USE YOUR HIPS 2 - when pinning someone, whether it is yoko shiho, kesa gatame or any other pin EXCEPT kami shiho, I immediately lower my hips and try to put my stomach on the mat to out the person on his or her back as flat as possible. I may later, in the course of preventing an escape, switch my hips (see above).

--------- Random Comments from practice -----------

"You want a piece of this?"
"Careful how you answer that, he doesn't mean what you think he means."

"She threw you that many times? Where's your bag? I'm taking your manhood card out of your wallet and ripping it up."

"I accidentally gave him a black eye when I punched him in the face."

Election plug - Please vote to continue to grow and promote judo in the USJA. You can download a ballot and read about some great candidates here. You must be 17 or older and a USJA member to vote.

Friday, August 14, 2009

Judo with a Side of Mountains

(This was the view when we opened the door of our room at Camp Bushido. Nice, huh?)

"Careful, it's a trick!"

Ronda said to her sisters,
"Yeah, Mom is making this trip to Georgia sound like a vacation, but it is really going to be like that last time when we went up to Camp Bushido where it was really just judo with a side of mountains."

To set the record straight, I believe Ronda is still upset from when we were driving up the mountain road about 1 a.m., she was sound asleep and Charlie went in the ditch for just a little while. Ronda sat bolt upright and screamed and Charlie and I about fell over laughing. If you have ever been in a car when Ronda was driving you know that this was only poetic justice.

Camp Bushido was really great and it reminded me that I should have had a better answer for the young man who asked me after judo practice last night,
"What do you actually do on these judo committees?"

I mentioned something about making sure people going up for promotion were treated fairly and he shrugged. What I have noticed around the country is it means far more to most people that their sensei thinks they deserve a black belt than the opinions of some strangers across the country, or in some foreign country where they have never been. So, I tried again and I explained that we do some of the following:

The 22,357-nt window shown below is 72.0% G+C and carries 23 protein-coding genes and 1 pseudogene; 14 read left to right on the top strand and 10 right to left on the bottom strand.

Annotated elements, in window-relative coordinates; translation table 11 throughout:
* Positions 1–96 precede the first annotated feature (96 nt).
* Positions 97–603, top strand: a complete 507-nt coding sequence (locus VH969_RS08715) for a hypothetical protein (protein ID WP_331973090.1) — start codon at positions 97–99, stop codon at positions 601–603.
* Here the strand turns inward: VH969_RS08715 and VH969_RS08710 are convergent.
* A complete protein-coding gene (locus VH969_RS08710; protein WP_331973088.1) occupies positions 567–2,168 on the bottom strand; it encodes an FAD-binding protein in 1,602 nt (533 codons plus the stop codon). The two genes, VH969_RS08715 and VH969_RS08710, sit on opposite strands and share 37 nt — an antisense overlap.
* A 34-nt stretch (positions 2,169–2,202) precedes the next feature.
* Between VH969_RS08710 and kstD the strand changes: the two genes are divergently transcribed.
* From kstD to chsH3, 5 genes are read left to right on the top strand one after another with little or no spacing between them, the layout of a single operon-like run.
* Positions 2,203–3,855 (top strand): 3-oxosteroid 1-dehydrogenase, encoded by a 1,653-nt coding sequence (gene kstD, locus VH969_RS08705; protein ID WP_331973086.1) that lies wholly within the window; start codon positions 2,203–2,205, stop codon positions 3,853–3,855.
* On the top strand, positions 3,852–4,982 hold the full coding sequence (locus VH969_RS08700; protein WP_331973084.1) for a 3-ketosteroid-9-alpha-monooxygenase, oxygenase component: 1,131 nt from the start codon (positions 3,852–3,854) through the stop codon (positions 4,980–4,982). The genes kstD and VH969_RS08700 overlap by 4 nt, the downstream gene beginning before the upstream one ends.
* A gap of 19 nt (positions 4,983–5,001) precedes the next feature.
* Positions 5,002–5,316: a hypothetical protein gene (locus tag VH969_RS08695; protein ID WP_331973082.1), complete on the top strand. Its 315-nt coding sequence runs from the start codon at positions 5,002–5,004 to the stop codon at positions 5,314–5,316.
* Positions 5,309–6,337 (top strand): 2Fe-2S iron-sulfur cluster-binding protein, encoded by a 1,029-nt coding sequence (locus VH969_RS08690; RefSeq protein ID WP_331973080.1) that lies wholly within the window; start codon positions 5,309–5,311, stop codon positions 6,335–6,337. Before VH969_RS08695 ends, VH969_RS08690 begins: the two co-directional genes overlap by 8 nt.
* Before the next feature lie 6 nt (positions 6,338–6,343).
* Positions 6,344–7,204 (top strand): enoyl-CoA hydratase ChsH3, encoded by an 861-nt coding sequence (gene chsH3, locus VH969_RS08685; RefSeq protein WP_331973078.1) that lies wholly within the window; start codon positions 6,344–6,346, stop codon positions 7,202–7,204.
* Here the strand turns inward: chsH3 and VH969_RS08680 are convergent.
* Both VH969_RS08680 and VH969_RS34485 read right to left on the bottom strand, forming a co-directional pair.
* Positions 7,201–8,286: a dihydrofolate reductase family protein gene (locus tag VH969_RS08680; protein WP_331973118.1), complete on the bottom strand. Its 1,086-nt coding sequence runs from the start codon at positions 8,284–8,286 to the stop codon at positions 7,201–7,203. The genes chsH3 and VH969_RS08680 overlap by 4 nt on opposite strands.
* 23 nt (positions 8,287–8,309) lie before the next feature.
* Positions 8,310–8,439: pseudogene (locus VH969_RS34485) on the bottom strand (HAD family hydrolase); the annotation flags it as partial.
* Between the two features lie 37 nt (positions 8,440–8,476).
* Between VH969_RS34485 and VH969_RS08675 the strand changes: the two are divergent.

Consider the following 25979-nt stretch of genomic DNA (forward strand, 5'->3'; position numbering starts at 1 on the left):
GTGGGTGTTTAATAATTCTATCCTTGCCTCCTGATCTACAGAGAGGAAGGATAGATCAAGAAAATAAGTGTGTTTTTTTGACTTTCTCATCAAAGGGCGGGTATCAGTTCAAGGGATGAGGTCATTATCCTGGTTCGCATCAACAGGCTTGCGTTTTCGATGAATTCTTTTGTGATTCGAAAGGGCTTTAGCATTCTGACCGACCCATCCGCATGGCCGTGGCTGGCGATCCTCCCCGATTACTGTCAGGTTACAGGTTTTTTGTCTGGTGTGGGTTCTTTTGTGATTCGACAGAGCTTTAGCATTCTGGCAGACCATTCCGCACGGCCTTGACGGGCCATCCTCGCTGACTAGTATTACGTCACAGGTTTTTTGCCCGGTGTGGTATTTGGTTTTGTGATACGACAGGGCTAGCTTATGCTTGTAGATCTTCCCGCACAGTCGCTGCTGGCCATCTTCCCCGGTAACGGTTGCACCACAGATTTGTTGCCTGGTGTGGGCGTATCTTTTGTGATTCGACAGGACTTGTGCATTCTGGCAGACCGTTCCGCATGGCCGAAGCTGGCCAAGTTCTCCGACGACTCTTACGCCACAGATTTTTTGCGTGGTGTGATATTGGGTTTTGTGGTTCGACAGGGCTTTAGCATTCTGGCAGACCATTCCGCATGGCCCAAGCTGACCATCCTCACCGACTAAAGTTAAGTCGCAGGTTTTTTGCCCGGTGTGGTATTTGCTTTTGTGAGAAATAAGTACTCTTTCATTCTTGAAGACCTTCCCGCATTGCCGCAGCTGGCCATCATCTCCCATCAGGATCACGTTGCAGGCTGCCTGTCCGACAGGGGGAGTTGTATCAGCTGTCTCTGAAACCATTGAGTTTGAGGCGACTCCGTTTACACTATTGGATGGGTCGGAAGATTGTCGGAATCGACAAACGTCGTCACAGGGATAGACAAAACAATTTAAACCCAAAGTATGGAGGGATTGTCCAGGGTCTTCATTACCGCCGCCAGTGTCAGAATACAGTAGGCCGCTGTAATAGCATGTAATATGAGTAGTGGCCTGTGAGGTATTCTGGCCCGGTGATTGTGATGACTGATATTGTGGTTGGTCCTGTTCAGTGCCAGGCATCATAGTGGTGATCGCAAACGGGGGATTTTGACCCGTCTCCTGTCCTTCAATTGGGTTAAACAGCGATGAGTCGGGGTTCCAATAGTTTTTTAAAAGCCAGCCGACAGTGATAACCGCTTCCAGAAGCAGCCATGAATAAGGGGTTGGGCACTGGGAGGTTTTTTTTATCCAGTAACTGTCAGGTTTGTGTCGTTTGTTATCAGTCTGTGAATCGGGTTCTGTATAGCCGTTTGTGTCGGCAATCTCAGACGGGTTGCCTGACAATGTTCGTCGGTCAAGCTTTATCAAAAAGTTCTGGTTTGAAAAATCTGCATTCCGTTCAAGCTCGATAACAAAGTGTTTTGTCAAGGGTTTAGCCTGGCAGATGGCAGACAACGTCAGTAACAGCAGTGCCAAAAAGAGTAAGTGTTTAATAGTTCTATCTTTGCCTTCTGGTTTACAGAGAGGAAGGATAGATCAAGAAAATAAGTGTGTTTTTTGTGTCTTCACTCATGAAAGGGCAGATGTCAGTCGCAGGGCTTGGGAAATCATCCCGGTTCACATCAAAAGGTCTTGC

• Raise money so that we can award scholarships to camps and clinics

  • Help organize two major tournaments a year, the USJA/USJF Junior Nationals and Winter Nationals

  • Organize people to support electronic magazines, a website and other ways for our members to get information about judo activities, techniques and tournament results

  • Develop and offer a coaching program around the country

He said,

Not sure what I expected from a teenager. That's about what the response I get from my kids and I pay their college tuition.

When I thought about the judo part, though, as much as I feel overworked sometimes, as much as I feel all of the lost income I give up from my consulting work is unappreciated, that the fact that I pay my expenses everywhere is taken for granted, then I remember that I actually have a lot of fun at judo and related to judo. Like,just teaching judo at Camp Bushido, or getting a chance to talk about judo with the Fabulous Guerreros, Charlie Robinson, Joa Schwinn, Robert Gustaffson and his really cool daughter. I get to save Ronda from falling off another cliff.

And then I get to come back the next week and do it again, with Blinky teaching at the West Coast Judo Training Center his famous keylock sankaku which I never could do when I was younger but for some reason was able to master on Sunday.

What you do if you are doing it right, on those committees is you promote judo. I have read a lot of negative rhetoric directed at me lately, because, after all, there is an election going on, but the crazy part about it is those same people said NOTHING about what they had done positive for judo or what they want to do. They have only said, (and I am not making this up), "AnnMaria and her supporters don't go to enough meetings."

In my opinion, I go to too damn many meetings. I want to go to more judo, with or without a side of mountains.

========= REQUIRED JUDO TIP =================
When I was younger, I had the hardest time learning a key-lock sankaku. I could never remember which hand to feed the gi into. Blinky explained it on Sunday,
"Your hand closer to their hips is the one you feed the gi into."

And the light just went on. What a simple way to explain it. I took pictures step by step of Blinky teaching this move and will include it in this month's Growing Judo as a featured technique.

Thursday, August 6, 2009

Sneakerdoodle Zebra Judo Endorses Gary Goltz for USJA Board

Definitely Not Julia, from the USA, gives reasons for voting for Gary Goltz for the USJA Board. This includes his business acumen, his negotiating skills, that he is very good with people and that he looks like someone who could be on The Sopranos. Also, she likes his Lexus convertible. (Trivia note: So does Jim Pedro, Sr. because they can drive with the top down and smoke cigars.)